Nehemiah is an impressive leader among his fellow Jews during very, very challenging times. What he led them to achieve in such a short time was truly masterly and accomplished, but he wasn’t done yet. A more complete restoration — a spiritual one —was needed. So, with Ezra the scribe, Nehemiah led the people to hear the Law and understand it, so they could follow it.
Explaining the Law — Although there are folks who discount the value of preaching — and yes, in the interest of full disclosure, I am one — there really is more to knowing the Scripture than just reading it for yourself. Ezra not only needed to translate it (not as many knew Hebrew anymore) but there would still be lingering questions about, for example, what the term “work” might entail, so a person would not violate the Sabbath (8:7,8). And such explanations and applications are still part of a healthy diet of a Christian congregation on Sunday mornings. We all, even the preacher, need help in applying God’s word, since we’re all a little blind to our own faults and stuck in our own ruts. Look for and find the value in the preaching — apply it!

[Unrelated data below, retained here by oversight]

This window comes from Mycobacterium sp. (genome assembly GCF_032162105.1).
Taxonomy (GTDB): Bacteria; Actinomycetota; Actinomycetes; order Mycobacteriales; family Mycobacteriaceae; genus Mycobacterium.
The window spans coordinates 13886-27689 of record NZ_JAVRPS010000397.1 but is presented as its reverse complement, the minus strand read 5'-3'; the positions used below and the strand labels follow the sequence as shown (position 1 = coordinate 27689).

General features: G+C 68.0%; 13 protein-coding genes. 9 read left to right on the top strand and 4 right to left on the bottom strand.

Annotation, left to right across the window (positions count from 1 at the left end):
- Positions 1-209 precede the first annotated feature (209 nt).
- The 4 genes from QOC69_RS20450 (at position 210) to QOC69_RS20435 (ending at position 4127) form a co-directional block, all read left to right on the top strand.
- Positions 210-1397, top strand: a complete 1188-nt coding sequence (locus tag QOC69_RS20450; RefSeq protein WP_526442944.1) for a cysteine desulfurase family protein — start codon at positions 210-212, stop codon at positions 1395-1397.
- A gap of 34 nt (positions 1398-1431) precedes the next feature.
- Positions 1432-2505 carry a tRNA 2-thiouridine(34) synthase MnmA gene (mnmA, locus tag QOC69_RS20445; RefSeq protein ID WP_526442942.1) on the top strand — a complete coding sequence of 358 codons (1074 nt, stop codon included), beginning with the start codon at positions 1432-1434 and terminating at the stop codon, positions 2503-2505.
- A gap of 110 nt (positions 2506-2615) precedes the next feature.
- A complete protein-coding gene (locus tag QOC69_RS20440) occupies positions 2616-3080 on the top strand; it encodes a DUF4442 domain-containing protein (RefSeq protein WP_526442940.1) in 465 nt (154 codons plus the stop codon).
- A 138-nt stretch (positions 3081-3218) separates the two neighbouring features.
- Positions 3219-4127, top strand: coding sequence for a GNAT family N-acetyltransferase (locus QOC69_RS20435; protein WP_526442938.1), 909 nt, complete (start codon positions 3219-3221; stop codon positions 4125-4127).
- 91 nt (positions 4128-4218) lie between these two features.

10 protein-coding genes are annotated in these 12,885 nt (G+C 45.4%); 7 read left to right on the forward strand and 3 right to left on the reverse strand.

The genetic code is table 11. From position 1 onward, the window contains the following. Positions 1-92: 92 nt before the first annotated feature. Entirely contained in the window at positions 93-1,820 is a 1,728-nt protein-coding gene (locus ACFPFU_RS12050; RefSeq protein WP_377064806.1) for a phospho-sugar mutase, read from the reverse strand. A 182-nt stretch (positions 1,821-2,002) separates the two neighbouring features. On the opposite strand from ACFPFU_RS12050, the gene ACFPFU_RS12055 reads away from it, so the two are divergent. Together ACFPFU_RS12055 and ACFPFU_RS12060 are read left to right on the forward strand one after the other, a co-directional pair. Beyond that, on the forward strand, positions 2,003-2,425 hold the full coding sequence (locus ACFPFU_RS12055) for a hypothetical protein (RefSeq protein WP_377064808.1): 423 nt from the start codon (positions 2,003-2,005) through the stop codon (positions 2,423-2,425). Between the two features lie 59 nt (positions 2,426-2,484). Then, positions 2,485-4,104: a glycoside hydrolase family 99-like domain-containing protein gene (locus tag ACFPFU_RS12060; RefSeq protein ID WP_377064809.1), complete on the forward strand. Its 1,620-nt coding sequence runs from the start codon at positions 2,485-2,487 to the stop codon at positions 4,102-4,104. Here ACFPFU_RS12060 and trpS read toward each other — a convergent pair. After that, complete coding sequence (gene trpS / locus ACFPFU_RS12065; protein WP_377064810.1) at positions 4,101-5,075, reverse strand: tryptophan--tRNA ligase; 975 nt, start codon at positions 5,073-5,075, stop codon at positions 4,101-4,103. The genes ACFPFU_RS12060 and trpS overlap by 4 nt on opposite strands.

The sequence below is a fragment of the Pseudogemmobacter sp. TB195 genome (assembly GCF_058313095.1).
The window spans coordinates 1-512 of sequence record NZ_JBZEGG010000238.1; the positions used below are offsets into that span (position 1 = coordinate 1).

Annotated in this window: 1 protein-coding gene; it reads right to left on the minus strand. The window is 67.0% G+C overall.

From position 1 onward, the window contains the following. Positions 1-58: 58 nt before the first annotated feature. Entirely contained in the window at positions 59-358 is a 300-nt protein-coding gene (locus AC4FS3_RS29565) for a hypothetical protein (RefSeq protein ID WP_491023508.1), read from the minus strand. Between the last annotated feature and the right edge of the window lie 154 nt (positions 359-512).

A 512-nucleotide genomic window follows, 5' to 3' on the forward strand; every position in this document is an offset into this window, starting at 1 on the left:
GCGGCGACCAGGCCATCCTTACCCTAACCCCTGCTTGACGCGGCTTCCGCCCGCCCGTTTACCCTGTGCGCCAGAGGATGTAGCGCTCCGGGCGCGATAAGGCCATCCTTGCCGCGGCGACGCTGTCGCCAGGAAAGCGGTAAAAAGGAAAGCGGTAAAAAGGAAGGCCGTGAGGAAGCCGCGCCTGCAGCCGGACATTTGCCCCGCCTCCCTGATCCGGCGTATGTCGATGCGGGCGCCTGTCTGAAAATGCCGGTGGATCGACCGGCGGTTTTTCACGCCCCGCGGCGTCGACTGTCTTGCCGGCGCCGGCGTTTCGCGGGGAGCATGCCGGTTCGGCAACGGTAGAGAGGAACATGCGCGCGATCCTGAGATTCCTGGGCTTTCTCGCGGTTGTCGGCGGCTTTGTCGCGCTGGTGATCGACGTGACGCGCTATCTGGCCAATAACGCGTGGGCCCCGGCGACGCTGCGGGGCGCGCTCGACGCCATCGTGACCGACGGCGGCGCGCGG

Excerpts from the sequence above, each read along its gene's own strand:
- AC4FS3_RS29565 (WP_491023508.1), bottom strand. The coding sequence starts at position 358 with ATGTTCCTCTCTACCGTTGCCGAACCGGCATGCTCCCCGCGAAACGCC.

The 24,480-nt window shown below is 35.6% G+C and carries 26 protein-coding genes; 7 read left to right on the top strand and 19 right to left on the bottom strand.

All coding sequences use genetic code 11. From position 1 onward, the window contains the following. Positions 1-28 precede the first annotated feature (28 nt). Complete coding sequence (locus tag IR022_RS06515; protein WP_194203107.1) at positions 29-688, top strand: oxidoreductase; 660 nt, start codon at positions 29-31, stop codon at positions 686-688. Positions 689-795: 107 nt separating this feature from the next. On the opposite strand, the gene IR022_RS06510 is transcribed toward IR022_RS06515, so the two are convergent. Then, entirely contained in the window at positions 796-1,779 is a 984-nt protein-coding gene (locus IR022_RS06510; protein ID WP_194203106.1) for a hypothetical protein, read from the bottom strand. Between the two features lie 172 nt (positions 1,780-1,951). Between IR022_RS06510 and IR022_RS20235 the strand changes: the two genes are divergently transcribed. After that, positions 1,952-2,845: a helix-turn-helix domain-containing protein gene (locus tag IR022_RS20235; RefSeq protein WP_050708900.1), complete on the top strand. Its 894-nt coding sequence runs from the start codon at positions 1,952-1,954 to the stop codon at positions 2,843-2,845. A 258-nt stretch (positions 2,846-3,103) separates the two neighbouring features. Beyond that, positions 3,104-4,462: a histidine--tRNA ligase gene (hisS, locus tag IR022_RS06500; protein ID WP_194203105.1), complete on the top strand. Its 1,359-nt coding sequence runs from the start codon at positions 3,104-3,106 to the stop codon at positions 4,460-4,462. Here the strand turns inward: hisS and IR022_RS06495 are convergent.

The joy of the LORD — After the Law had been explained it became heart-breakingly clear that Israel had been responsible for Israel’s low estate. There was weeping and mourning, but Nehemiah and Ezra encouraged the people to reverse directions about that and rejoice (8:10) — not to be glad about their sin and great fall, but rejoice because the Law was being read, explained, and restored among God’s people. But how is the joy of the LORD one’s strength? It’s when we’re rejoicing in the blessings of God, the answers to prayer, seeing the hand of God changing our lives, and changing others’ lives that we are emboldened, strengthened, and we allow ourselves to be empowered by the Spirit.
Seeing the big picture — Have you ever wondered why the big picture of the history of Israel is repeated so often, as in chapter 9? Well, of course, different contexts will carry slightly different nuances for these rehearsals of history; but the overarching reason for these recaps is that the bigger picture can help us to see the patterns that escape our notice on the micro level — today, the last week, the last year. I sometimes ask clients coming to me for counseling to write down a history of their lives; as they do so, patterns of behavior, dysfunction, and responsibility begin to emerge. So also for Israel. So also for the church. Have you looked at the big picture of your life? Have you ever indulged in a study of church history, the big picture of Christianity? More importantly, what will you do, when you find things to correct?
See you tomorrow, Lord willing.